1993 - Volume #17, Issue #5, Page #18[ Sample Stories From This Issue | List of All Stories In This Issue | Print this story | Read this issue]
Combine converted to 4-WD using pickup axle
Sachar paid $100 for the front axle off a 1972 Chevrolet 4-WD pickup. The axle was equipped with lockout hubs. He turned the axle upside down and fitted it with an oscillating mount (taken from an International 105 combine) that allows the axle to pivot back and forth. He welded a 3/4-in. steel plate, fitted with a bearing and a hydraulic motor, onto the combine frame ahead of the axle and ran a 12 in. long, 1-in. dia. shaft from there to the axle's original driveshaft. The hydraulic motor chain-drives the drive-shaft and is powered by a hydraulic pump that's chain-driven off the engine crank-shaft.
"We built it because almost every year we have to fight mud to harvest corn. The difference with 4-WD is truly amazing," says Sachar. "It cost only $2,000 to make the conversion. A commercial 4-WD hydraulic assist would have cost over $10,000, but I doubt we could have even found one that fit because our combine is so old. We made the conversion in the fall of 1990 when it was really wet. We had tried pushing the combine with our 4-WD tractor, but that didn't work very well.
"We were intrigued with stories in FARM SHOW about farmers who used the front axles from 4-WD trucks to replace the rear axle and power them in various ways. We thought it would be best to power the axle hydraulically so we could more easily match the speed of the front and rear wheels. Hydraulic drive provides an infinite range of speeds.
"We tried using belts to drive the hydraulic pump, but they slipped too much so we went to chain drive. We use a vane pump that puts out 24 gpm at 1,200 psi and 2,000 rpm's. However, we had to gear it down because the combine engine runs at 2,700 rpm's. We put a bigger sprocket on the pump than we put on the crankshaft. We also installed an oil cooler and plan to install a much larger oil reservoir.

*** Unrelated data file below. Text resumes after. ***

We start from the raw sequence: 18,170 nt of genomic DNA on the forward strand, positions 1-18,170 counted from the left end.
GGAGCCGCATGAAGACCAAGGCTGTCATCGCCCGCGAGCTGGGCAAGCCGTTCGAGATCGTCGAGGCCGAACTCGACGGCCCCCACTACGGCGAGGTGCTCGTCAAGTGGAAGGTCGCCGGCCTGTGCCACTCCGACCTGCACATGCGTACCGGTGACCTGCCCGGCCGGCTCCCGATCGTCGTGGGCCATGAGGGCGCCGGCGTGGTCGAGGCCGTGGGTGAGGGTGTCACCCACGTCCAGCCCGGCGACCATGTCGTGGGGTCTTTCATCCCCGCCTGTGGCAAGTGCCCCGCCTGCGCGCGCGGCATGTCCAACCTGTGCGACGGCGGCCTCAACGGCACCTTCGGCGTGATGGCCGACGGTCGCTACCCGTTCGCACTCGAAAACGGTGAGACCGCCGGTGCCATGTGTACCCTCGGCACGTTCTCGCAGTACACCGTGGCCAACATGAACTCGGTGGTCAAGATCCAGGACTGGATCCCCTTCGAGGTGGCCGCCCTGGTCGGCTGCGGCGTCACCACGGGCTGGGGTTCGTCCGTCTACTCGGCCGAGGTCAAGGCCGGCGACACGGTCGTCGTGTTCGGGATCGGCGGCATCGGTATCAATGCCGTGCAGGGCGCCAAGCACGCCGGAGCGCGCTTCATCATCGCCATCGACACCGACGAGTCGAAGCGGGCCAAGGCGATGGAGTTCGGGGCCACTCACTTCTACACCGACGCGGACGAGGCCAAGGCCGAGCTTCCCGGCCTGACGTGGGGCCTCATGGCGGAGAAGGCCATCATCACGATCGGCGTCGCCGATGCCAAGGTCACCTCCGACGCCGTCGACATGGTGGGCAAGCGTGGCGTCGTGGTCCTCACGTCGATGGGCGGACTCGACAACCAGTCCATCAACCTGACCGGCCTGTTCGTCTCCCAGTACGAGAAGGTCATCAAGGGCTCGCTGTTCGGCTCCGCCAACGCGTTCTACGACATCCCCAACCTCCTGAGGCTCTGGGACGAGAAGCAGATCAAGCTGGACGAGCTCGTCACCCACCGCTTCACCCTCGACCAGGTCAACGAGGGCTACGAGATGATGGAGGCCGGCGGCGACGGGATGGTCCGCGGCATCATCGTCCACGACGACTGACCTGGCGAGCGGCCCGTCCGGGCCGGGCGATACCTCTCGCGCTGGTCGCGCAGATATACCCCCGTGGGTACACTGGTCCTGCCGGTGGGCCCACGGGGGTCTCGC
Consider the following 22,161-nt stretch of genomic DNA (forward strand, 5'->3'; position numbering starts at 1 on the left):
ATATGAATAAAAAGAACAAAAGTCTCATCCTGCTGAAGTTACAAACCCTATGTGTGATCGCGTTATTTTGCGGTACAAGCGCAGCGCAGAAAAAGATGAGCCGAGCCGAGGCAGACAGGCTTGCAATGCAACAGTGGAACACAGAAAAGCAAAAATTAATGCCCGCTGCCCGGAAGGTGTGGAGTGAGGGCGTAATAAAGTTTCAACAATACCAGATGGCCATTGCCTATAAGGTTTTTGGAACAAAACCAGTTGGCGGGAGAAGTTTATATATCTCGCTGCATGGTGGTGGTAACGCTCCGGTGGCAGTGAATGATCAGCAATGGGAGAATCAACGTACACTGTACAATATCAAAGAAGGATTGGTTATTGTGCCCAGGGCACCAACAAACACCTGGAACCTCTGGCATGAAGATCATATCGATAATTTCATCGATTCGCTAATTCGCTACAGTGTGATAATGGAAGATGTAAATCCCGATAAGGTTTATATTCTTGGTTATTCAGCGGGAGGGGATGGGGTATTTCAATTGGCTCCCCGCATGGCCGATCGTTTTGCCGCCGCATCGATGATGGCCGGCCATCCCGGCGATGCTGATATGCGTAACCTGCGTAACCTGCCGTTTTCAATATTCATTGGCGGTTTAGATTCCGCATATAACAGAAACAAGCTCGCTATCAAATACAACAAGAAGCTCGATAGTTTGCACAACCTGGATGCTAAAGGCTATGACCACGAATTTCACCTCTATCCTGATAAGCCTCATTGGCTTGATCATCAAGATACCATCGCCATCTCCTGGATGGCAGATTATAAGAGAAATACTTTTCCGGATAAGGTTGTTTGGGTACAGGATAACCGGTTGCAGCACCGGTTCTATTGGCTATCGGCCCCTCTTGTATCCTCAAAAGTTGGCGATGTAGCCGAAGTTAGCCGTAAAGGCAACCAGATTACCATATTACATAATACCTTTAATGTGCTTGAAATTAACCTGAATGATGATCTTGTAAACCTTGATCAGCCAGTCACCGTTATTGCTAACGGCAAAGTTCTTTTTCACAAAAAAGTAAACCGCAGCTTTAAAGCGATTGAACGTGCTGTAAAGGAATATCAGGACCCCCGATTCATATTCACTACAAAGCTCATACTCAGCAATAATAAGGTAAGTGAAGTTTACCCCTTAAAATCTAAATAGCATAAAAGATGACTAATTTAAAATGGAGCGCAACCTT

"We use a variable speed valve in the cab to regulate the flow of oil to the hydraulic motor so that we can vary ground speed. A pressure gauge is mounted on the input line of the valve. The valve has flow control, directional control, and pressure control all in one package.
"The operator depresses the foot clutch, selects the gear and speed, and turns the valve to the right (forward) until pressure comes up to 100 to 200 lbs., then lets out the clutch. He then adjusts the valve until there's 300 to 400 lbs. pressure on the gauge. This supplies a small amount of torque to the steering axle. It's very responsive. When-ever the front drive wheels start to spin, the pressure automatically builds up to add more torque. If the going is really bad, we turn the valve up to 1,000 lbs. of pressure. To back up, the handle is turned to the left.
"We used the smallest possible sprocket on the motor and the largest possible sprocket on the driveshaft in order to deliver as much torque as possible to the wheels. The Char-Lynn hydraulic motor cranks out 135 ft.-lbs. of torque at 900 psi. The sprockets boost the torque by a factor of four and the axle differential by a factor of 3.5. We can spin the tires at 950 psi.
"We chose the 1972 pickup because it has a rigid axle that always keeps both of the combine's rear wheels on the ground at the same time. Floating axles found on newer pickups wouldn't work.
"We replaced the original 7.50 by 18 steering tires with new 9.50 by 24 6-ply tractor tires that we mounted on 8-hole wheel rims salvaged from an old corn picker. We cut out the centers on two 6-hole Chevrolet pickup wheel rims and welded 8-hole repair rings onto them. Then we welded 9/ 16-in. wheel studs into the repair rings."
Contact: FARM SHOW Followup, John Sachar, 9937 Ivareh Rd., Cranesville, Penn. 16410 (ph 814 756-3975).
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